Commonwealth v. Pearson, 21-P-922

CourtAppeals Court of Massachusetts
Docket Number21-P-922
Decision Date17 June 2022



No. 21-P-922

Appeals Court of Massachusetts

June 17, 2022

Summary decisions issued by the Appeals Court pursuant to M.A.C. Rule 23.0, as appearing in 97 Mass.App.Ct. 1017 (2020) (formerly known as rule 1:28, as amended by 73 Mass.App.Ct. 1001 [2009]), are primarily directed to the parties and, therefore, may not fully address the facts of the case or the panel's decisional rationale. Moreover, such decisions are not circulated to the entire court and, therefore, represent only the views of the panel that decided the case. A summary decision pursuant to rule 23.0 or rule 1:28 issued after February 25, 2008, may be cited for its persuasive value but, because of the limitations noted above, not as binding precedent. See Chace v. Curran, 71 Mass.App.Ct. 258, 260 n.4 (2008).


This case is again on appeal after a hearing in the Superior Court following remand by the Supreme Judicial Court. See Commonwealth v. Pearson, 486 Mass. 809, 816 (2021). The Supreme Judicial Court directed the remand judge to determine whether the independent source exception to the exclusionary rule required denial of the defendant's motion to suppress. Id. The judge held that it did. As the defendant does not claim that the judge erred in his decision on remand, we affirm.

The underlying facts are presented in detail in the opinion of the Supreme Judicial Court. See Pearson, 486 Mass. at 810-811. Briefly, the defendant was prosecuted in Norfolk and Middlesex Counties for offenses related to a series of residential burglaries. In both cases, the defendant sought to suppress evidence obtained during the execution of a search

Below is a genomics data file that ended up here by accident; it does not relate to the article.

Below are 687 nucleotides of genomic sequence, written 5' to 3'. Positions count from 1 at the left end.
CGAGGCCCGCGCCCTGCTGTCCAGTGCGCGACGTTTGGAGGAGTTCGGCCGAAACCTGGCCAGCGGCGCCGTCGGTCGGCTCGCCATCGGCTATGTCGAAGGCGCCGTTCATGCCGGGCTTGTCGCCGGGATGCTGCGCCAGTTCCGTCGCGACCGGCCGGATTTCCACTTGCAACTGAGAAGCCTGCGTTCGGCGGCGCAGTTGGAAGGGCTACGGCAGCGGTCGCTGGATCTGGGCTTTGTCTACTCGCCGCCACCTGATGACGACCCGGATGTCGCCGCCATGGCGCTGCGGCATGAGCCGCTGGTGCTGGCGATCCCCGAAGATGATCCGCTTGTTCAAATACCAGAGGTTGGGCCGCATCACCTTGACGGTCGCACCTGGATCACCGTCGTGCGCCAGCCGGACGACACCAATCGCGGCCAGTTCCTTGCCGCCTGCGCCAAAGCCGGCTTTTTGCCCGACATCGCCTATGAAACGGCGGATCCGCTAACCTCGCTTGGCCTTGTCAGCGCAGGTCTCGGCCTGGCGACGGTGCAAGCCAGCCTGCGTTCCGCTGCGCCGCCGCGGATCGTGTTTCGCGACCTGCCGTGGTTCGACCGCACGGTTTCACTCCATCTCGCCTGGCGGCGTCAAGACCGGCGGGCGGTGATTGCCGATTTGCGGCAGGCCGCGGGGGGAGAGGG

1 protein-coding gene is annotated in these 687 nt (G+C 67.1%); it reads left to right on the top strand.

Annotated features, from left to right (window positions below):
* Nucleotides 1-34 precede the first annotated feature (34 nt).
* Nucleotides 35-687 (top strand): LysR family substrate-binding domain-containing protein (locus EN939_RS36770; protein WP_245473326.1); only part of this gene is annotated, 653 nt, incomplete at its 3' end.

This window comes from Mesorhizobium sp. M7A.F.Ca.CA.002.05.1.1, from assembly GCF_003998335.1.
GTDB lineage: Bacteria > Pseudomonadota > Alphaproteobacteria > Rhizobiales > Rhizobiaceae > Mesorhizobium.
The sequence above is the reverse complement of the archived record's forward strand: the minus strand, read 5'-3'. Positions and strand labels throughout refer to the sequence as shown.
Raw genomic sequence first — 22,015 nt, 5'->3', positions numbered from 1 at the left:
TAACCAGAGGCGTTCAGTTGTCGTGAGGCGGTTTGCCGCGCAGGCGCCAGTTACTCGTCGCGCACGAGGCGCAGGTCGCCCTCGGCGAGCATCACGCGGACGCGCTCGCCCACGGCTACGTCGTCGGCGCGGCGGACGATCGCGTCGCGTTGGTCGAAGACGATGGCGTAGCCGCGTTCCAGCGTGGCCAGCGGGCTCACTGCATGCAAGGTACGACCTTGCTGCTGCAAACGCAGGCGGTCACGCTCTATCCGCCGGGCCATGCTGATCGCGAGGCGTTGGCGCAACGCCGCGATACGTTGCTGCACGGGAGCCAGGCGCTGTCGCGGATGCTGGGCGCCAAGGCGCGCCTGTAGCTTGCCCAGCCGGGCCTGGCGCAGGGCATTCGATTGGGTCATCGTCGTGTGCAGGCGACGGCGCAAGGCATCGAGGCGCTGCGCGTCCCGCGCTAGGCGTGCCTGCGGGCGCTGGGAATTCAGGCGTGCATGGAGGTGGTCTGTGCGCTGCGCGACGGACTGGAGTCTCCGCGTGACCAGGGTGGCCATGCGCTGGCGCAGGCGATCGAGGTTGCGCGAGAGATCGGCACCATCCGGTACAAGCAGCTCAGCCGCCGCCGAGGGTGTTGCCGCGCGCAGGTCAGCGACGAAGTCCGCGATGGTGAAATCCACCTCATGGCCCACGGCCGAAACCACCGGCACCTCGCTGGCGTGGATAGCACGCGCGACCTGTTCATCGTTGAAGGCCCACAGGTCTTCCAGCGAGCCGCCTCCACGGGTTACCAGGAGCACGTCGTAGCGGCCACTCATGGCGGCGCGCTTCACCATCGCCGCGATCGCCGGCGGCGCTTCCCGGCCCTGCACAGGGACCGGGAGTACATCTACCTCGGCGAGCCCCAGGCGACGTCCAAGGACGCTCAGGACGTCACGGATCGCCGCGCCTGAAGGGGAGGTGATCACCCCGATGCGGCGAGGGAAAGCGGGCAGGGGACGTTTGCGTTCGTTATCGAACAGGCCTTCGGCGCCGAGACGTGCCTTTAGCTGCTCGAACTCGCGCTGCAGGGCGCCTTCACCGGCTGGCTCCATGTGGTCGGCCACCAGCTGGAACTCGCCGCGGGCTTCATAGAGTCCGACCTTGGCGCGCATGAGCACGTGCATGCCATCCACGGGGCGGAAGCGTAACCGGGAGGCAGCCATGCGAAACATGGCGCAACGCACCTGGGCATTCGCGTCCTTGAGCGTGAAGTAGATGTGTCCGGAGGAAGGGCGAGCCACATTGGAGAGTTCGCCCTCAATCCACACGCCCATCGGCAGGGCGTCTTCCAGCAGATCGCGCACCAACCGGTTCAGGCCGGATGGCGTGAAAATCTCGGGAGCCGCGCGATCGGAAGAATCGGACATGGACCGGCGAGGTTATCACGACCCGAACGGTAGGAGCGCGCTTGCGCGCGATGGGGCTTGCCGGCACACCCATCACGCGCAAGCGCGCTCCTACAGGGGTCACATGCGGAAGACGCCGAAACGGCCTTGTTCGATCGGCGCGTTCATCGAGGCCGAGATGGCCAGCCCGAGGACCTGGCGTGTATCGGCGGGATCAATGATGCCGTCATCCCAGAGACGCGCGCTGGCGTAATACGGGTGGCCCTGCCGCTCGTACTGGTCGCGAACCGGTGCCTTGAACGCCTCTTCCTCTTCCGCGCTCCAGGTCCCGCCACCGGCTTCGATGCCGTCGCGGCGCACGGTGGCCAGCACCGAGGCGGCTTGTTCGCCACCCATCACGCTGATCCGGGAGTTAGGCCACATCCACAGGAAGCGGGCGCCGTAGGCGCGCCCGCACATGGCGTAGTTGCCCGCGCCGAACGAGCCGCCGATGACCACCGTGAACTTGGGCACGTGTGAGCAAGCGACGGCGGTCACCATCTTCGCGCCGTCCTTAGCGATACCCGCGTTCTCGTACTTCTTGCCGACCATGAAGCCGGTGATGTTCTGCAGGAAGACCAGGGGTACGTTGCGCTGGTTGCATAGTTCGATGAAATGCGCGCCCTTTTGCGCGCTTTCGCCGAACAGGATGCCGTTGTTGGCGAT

warrant. He argued that the affidavit supporting the search warrant application relied on observations that police had made during an unlawful entry into the defendant's residence. A Superior Court judge sitting in Norfolk County agreed, in part. The judge found that police had arrested the defendant in his residence before an arrest warrant had properly issued, and thus the entry was unlawful. However, the judge also found -- after excising from the affidavit what police had observed during the unlawful entry -- that the search warrant was nevertheless supported by probable cause.[1] A Superior Court judge sitting in Middlesex County then relied on that order to deny the defendant's motion to suppress in the subsequent proceeding. A jury convicted the defendant of all the offenses charged in the Middlesex County case.

This court affirmed the defendant's Middlesex County convictions, holding, inter alia, that the challenged evidence was admissible under the independent source doctrine. See Commonwealth v. Pearson, 96 Mass.App.Ct. 299, 303-306 (2019) . The Supreme Judicial Court granted further appellate review and held that the independent source exception to the exclusionary


rule requires the Commonwealth...

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